New phishing attacks use Windows zero-day vulnerability to remove Qbot malware without displaying Mark of the Web security warnings.

When files are downloaded from an untrusted remote location, such as the Internet or an email attachment, Windows adds a special attribute to the file called Web Mark.

This mark of the web (MoTW) is an alternate data stream that contains information about the file, such as the URL Security Zone where the file comes from, its referrer and its download URL.

When a user attempts to open a file with a MoTW attribute, Windows displays a security warning asking if they are sure they want to open the file.

“While files from the Internet can be useful, this type of file can potentially harm your computer. If you do not trust the source, do not open this software,” reads the Windows warning.

Windows Mark of the Web Security Warning
Windows Mark of the Web Security Warning
Source: BleepingComputer

Last month, the HP Threat Intelligence team reported that a phishing attack was distributing the Magniber ransomware using JavaScript files.

These JavaScript files are not the same as those used on websites, but are standalone files with the ‘.JS’ extension that are executed using Windows Script Host (wscript.exe).

After analyzing the files, Will Dormann, senior vulnerability analyst at ANALYGENCE, discovered that threat actors were using a new Windows zero-day vulnerability which prevented Mark of the Web security warnings from being displayed.

To exploit this vulnerability, a JS file (or other file types) could be signed using an embedded base64-encoded signature block, as described in this Microsoft support article.

JavaScript file used to install the Magniber Ransomware
JavaScript file used to install the Magniber Ransomware
Source: BleepingComputer​​

However, when a malicious file with one of these malformed signatures is opened, instead of being reported by Microsoft SmartScreen and displaying the MoTW security warning, Windows automatically allows the program to run.

QBot malware campaign uses Windows zero-day

Recent QBot Malware Phishing Campaigns distributed password-protected ZIP archives containing ISO images. These ISO images contain a Windows shortcut and DLLs to install the malware.

ISO images were used to distribute the malware because Windows did not properly propagate the branding of the web to the files they contained, allowing the contained files to bypass Windows security warnings.

As part of Microsoft November 2022 Patch Tuesday, security updates have been released to fix this bugcausing the MoTW flag to propagate to all files inside an open ISO image, fixing this security bypass.

In a new QBot phishing campaign discovered by a security researcher ProxyLifeThreat actors got around to zero-day Windows Mark of the Web vulnerability by distributing JS files signed with malformed signatures.

This new phishing campaign begins with an email containing a link to an alleged document and a password to the file.

Phishing email with a link to download a malicious archive
Phishing email with a link to download a malicious archive
Source: BleepingComputer

When you click the link, a password-protected ZIP archive is downloaded that contains another zip file, followed by an IMG file.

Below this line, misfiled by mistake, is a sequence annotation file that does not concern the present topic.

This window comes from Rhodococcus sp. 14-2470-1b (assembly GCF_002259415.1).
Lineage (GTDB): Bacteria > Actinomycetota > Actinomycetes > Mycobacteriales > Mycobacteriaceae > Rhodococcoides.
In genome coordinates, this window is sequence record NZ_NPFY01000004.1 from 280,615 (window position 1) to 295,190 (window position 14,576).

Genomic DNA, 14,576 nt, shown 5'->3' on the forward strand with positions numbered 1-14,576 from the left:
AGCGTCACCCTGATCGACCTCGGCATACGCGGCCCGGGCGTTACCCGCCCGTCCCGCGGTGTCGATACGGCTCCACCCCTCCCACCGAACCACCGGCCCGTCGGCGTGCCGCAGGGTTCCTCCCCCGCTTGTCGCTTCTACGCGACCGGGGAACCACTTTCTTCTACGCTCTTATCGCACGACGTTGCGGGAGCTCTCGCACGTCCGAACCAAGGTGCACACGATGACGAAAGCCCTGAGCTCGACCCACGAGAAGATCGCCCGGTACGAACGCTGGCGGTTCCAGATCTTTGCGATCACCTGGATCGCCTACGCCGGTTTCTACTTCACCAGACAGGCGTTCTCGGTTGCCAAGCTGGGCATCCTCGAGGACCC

In Windows 10 and later, when you double-click a disk image file, such as an IMG or ISO, the operating system automatically mounts it as a new drive letter.

This IMG file contains a .js file (‘WW.js’), a text file (‘data.txt’) and another folder containing a DLL file renamed to a .tmp file (‘resemblance.tmp’) [VirusTotal], as shown below. It should be noted that filenames will change per campaign, so should not be considered static.

Mounted IMG file
Mounted IMG file
Source: BleepingComputer

The JS file contains a VB script that will read the data.txt file, which contains the string ‘vR32’, and add the content to the parameter of the shellexecute command to load the DLL file ‘port/likeness.tmp’. In this particular email, the reconstructed command is:

regSvR32 port\\resemblance.tmp
JS file with a malformed signature to exploit Windows zero-day
JS file with a malformed signature to exploit Windows zero-day
Source: BleepingComputer

Since the JS file originates from the Internet, launching it in Windows would display a Mark of the Web security warning.

However, as you can see from the image of the JS script above, it is signed using the same malformed key used in the Magniber ransomware campaigns to exploit the Windows zero-day vulnerability.

This malformed signature allows the JS script to execute and load the QBot malware without displaying any Windows security warnings, as seen in the process launched below.

Regsvr32.exe launches the QBot DLL
Regsvr32.exe launches the QBot DLL
Source: BleepingComputer

After a short time, the malware loader will inject the QBot DLL into legitimate Windows processes to evade detection, such as wermgr.exe or AtBroker.exe.

Microsoft has known about this zero-day vulnerability since October, and now that other malware campaigns are exploiting it, we hope to see the bug fixed as part of the December 2022 Patch Tuesday security updates.

The QBot Malware

QBot, also known as Qakbot, is a Windows malware originally developed as a banking Trojan, but evolved into a malware dropper.

Once loaded, the malware will run quietly in the background while stealing emails to use in other phishing attacks or to install additional payloads such as Brute Honey Badger, Cobalt Strikeand other malware.

Installing the Brute Ratel and Cobalt Strike post-exploit toolkits typically results in more disruptive attacks, such as data theft and ransomware attacks.

In the past, the Egregore and Prolock ransomware operations partnered with QBot distributors to gain access to corporate networks. More recently, basta black ransomware attacks have been observed on networks following QBot infections.





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